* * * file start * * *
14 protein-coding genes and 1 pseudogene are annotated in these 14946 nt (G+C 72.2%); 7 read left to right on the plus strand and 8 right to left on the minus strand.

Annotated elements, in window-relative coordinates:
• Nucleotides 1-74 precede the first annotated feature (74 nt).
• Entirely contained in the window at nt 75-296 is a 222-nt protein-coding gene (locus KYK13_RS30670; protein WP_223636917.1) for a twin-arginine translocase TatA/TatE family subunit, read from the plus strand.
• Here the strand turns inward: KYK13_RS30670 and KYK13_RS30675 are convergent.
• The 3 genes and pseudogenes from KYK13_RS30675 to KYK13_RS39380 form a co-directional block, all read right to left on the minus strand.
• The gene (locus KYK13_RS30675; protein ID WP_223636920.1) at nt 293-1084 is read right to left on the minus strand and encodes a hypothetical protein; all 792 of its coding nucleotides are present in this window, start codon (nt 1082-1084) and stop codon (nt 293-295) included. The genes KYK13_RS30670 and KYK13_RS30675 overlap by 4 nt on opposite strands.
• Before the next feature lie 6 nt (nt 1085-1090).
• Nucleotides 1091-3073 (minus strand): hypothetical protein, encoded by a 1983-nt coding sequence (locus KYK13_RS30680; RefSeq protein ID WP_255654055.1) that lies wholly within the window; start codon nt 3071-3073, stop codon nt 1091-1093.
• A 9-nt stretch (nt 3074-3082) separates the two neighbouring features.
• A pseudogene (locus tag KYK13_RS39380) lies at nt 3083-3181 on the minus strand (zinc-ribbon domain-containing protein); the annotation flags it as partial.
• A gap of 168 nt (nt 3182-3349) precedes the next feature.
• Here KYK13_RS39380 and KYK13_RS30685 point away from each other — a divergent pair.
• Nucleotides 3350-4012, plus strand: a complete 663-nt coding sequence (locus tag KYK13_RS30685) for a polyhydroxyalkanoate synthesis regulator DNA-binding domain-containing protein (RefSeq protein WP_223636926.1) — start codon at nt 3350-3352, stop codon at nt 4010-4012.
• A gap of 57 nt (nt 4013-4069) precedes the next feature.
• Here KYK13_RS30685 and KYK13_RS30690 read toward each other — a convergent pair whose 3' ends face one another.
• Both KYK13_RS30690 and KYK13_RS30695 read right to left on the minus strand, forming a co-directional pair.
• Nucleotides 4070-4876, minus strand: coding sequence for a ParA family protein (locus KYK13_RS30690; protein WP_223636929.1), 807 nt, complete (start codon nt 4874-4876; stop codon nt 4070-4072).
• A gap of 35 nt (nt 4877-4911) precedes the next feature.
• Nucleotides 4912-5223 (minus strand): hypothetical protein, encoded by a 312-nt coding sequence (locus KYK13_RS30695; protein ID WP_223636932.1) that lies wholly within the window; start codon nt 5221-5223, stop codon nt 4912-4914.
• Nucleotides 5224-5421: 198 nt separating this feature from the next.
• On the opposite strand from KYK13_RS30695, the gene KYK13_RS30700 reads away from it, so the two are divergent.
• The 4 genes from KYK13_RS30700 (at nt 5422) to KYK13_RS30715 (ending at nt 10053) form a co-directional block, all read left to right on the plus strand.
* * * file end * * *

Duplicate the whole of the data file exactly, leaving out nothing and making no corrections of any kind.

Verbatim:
14 protein-coding genes and 1 pseudogene are annotated in these 14946 nt (G+C 72.2%); 7 read left to right on the plus strand and 8 right to left on the minus strand.

Annotated elements, in window-relative coordinates:
• Nucleotides 1-74 precede the first annotated feature (74 nt).
• Entirely contained in the window at nt 75-296 is a 222-nt protein-coding gene (locus KYK13_RS30670; protein WP_223636917.1) for a twin-arginine translocase TatA/TatE family subunit, read from the plus strand.
• Here the strand turns inward: KYK13_RS30670 and KYK13_RS30675 are convergent.
• The 3 genes and pseudogenes from KYK13_RS30675 to KYK13_RS39380 form a co-directional block, all read right to left on the minus strand.
• The gene (locus KYK13_RS30675; protein ID WP_223636920.1) at nt 293-1084 is read right to left on the minus strand and encodes a hypothetical protein; all 792 of its coding nucleotides are present in this window, start codon (nt 1082-1084) and stop codon (nt 293-295) included. The genes KYK13_RS30670 and KYK13_RS30675 overlap by 4 nt on opposite strands.
• Before the next feature lie 6 nt (nt 1085-1090).
• Nucleotides 1091-3073 (minus strand): hypothetical protein, encoded by a 1983-nt coding sequence (locus KYK13_RS30680; RefSeq protein ID WP_255654055.1) that lies wholly within the window; start codon nt 3071-3073, stop codon nt 1091-1093.
• A 9-nt stretch (nt 3074-3082) separates the two neighbouring features.
• A pseudogene (locus tag KYK13_RS39380) lies at nt 3083-3181 on the minus strand (zinc-ribbon domain-containing protein); the annotation flags it as partial.
• A gap of 168 nt (nt 3182-3349) precedes the next feature.
• Here KYK13_RS39380 and KYK13_RS30685 point away from each other — a divergent pair.
• Nucleotides 3350-4012, plus strand: a complete 663-nt coding sequence (locus tag KYK13_RS30685) for a polyhydroxyalkanoate synthesis regulator DNA-binding domain-containing protein (RefSeq protein WP_223636926.1) — start codon at nt 3350-3352, stop codon at nt 4010-4012.
• A gap of 57 nt (nt 4013-4069) precedes the next feature.
• Here KYK13_RS30685 and KYK13_RS30690 read toward each other — a convergent pair whose 3' ends face one another.
• Both KYK13_RS30690 and KYK13_RS30695 read right to left on the minus strand, forming a co-directional pair.
• Nucleotides 4070-4876, minus strand: coding sequence for a ParA family protein (locus KYK13_RS30690; protein WP_223636929.1), 807 nt, complete (start codon nt 4874-4876; stop codon nt 4070-4072).
• A gap of 35 nt (nt 4877-4911) precedes the next feature.
• Nucleotides 4912-5223 (minus strand): hypothetical protein, encoded by a 312-nt coding sequence (locus KYK13_RS30695; protein ID WP_223636932.1) that lies wholly within the window; start codon nt 5221-5223, stop codon nt 4912-4914.
• Nucleotides 5224-5421: 198 nt separating this feature from the next.
• On the opposite strand from KYK13_RS30695, the gene KYK13_RS30700 reads away from it, so the two are divergent.
• The 4 genes from KYK13_RS30700 (at nt 5422) to KYK13_RS30715 (ending at nt 10053) form a co-directional block, all read left to right on the plus strand.